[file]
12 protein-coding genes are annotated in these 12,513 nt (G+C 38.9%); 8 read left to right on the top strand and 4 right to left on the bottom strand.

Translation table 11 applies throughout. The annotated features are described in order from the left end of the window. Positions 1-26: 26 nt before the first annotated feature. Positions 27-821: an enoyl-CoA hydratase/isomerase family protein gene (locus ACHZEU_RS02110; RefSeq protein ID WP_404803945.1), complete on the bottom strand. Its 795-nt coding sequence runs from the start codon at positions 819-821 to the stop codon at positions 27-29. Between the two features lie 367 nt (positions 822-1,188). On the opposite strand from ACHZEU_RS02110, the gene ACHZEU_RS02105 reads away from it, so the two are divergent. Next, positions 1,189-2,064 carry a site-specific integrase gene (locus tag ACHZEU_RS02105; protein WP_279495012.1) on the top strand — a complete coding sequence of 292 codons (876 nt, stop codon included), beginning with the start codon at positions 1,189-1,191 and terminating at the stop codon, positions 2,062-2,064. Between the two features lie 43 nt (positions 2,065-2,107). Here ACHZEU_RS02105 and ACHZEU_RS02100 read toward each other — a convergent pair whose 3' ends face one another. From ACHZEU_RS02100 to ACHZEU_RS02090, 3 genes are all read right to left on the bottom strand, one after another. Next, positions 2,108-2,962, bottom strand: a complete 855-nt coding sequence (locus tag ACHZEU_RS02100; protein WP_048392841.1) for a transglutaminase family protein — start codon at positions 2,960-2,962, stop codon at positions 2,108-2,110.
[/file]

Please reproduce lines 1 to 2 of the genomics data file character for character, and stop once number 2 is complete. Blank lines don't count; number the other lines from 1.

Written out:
12 protein-coding genes are annotated in these 12,513 nt (G+C 38.9%); 8 read left to right on the top strand and 4 right to left on the bottom strand.

Translation table 11 applies throughout. The annotated features are described in order from the left end of the window. Positions 1-26: 26 nt before the first annotated feature. Positions 27-821: an enoyl-CoA hydratase/isomerase family protein gene (locus ACHZEU_RS02110; RefSeq protein ID WP_404803945.1), complete on the bottom strand. Its 795-nt coding sequence runs from the start codon at positions 819-821 to the stop codon at positions 27-29. Between the two features lie 367 nt (positions 822-1,188). On the opposite strand from ACHZEU_RS02110, the gene ACHZEU_RS02105 reads away from it, so the two are divergent. Next, positions 1,189-2,064 carry a site-specific integrase gene (locus tag ACHZEU_RS02105; protein WP_279495012.1) on the top strand — a complete coding sequence of 292 codons (876 nt, stop codon included), beginning with the start codon at positions 1,189-1,191 and terminating at the stop codon, positions 2,062-2,064. Between the two features lie 43 nt (positions 2,065-2,107). Here ACHZEU_RS02105 and ACHZEU_RS02100 read toward each other — a convergent pair whose 3' ends face one another. From ACHZEU_RS02100 to ACHZEU_RS02090, 3 genes are all read right to left on the bottom strand, one after another. Next, positions 2,108-2,962, bottom strand: a complete 855-nt coding sequence (locus tag ACHZEU_RS02100; protein WP_048392841.1) for a transglutaminase family protein — start codon at positions 2,960-2,962, stop codon at positions 2,108-2,110.